Or, if a Decorator doesn't feel comfortable doing this they perhaps rethink their mark up, that a blanket percentage approach not be adopted - maybe a rate per metre or per roll instead and be upfront about it with the client. For example a mark up of $40 per metre of fabric, or per roll of wallpaper would mean that you're still going to be comparable to overseas pricing, and you'll find you'll make the same amount of money per job, and that you could specify more expensive and better quality product without fear of rejection by a price sensitive client. Maybe then we will find that overall the standard of Interior Design in Australia would be lifted by clients having access to the stuff that can help make a good design that much better.



It seems to me that currently no one is winning in this - the Decorators that lose jobs to people who buy overseas (after they have spent countless hours putting together a scheme for them and for which they are not paid), the Decorators who find that their jobs are never quite as good as they could be as a client won't commit to the entire scheme or has requested cheaper product, and to the consumer, who seems to be coming last in the entire process and is playing roulette with overseas suppliers if they try to get designer product cheaper.

I know of no other industry where you are paid for the work you actually do in such a lotto-like manner. The industry relies on the client being completely in the dark as to the source of the product, and how much you are making out of it - there's absolutely no transparency which makes many people wary and suspicious and reluctant to use the services of a Decorator.

Just my opinion, and I'd be very happy to hear yours - I'm interested in hearing both sides.

All images via Pinterest

34 comments:

  1. Very good points. I know that there is a sourcing issue in Australia but having said that I think the points you bring up are pretty universal...Perhaps I have been unlucky in the past but when I tried to use a decorator to purchase fabrics that aren't sold to the public then the decorators are loathe to take on a small project and in London most decorators seem to have a minimum spend. So then I don't feel like going to an interior designer with my piddly cushion order. I could go to a cushion maker where they have access to more fabrics but then I find that they only have access to certain companies and don't have access to certain brands( probably because they have a special rate with their chosen makers). So then I avoid that situation all together and the decorators and fabric makers lose out on business however small. I am also not alone in feeling like this, I know plenty of people who complain that they are constantly being upsold and pressured into other projects they don't want. Sometimes, the client just wants what it wants which is why you are right that the companies should just sell directly to the public! ( Imagine if gyms said that you can only work out with a personal trainer and cant use the machines on your own? )

    In fact, I was thinking that decorators in big cities can't always be chasing the big whales but the little fishes like me who would just like a few walls papered and a few cushions and curtains. That could be their bread and butter. I know that Chelsea Harbour Design Center have tried to make the experience better for the end consumer but in London it seems unless you are an oligarch with a 10 million pound interior budget than you are put in an awkward position.
    Sorry comment so long Heidi but this is something that you rightly have brought up that the industry everywhere have to consider!! x

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    1. No, I find it interesting that it doesn't seem to have changed since I worked there - the discount to certain fabric houses came if you made a trade application (lots of paperwork) and actually purchasing the sample books to keep on file. The books are VERY expensive. The more business you put through, the more you'd get as a discount. So for a cushion maker, if they haven't an existing relationship with the company then they have to purchase retail and then not make money on markup. And yes, decorators only want to do an entire scheme as the small ones can take just as much of their time, but they don't make as much money on it.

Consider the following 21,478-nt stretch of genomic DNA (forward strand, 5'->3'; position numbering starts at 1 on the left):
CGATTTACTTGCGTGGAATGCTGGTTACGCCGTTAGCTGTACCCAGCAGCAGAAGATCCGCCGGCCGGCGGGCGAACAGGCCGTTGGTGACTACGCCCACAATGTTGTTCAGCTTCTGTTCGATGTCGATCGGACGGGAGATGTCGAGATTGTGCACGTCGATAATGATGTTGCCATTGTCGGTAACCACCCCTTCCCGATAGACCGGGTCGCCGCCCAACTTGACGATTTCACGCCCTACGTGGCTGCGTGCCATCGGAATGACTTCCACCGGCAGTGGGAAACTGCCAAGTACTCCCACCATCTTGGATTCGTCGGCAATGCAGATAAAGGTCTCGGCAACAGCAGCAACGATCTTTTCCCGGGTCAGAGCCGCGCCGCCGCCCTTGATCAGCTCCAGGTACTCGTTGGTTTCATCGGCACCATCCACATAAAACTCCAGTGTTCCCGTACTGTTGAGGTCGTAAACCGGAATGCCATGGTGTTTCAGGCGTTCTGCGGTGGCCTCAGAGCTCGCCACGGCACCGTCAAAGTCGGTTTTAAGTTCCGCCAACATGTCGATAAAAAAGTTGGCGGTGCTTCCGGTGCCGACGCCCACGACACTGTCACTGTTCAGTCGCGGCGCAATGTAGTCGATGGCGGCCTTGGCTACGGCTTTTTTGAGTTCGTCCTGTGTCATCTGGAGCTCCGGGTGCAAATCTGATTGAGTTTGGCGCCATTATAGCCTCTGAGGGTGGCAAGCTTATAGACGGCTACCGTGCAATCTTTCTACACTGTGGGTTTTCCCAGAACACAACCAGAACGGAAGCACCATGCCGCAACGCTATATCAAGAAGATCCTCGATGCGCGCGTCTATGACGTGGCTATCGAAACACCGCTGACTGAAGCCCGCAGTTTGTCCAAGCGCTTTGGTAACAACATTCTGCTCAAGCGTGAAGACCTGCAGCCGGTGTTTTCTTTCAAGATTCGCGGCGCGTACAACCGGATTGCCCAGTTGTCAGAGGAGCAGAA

Chelsea Harbour has worked hard to make it accessible, but frankly it's an entirely overwhelming experience for most of the general public to go there. They just don't know where to start... You're probably at a bit of a disadvantage being in London - you wouldn't find the little local ladies who will run up a cushion or two for you at a reasonable price with fabric you supply them purchased at retail in London, or a local decorator who is happy to do a small job. xx

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    2. I've just gotten quotes for my 4 Canovas cushion covers that were swiped and my silk throw, really really shocking! The mark up is massive but I've always just accepted that as part of using an interior designer, I picked out what I wanted this time but in the past I have found their help invaluable when it's been a number of things, sofa, wallpaper, cushions, pouffe that have to come together.

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    3. The burglars stole your cushions?? They had taste, and the police should be looking for either a band of females or gay men.
      Agree that a decorator is a great help coordinating things from different fabric houses/ items - that's the key to being a good professional, but earning your income through mark up is just odd. The whole industry was so unprofessional when I worked in London (and I worked for a couple of the big 'name' decorator firms - the way they pay their staff is literally akin to slave wages). xx

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    4. Dear Heidi
      Very interesting post. Hope you might get through to the decorators and fabric/wallpaper sellers in Oz! Current system is crazy and no wonder people bypass and order direct from overseas suppliers.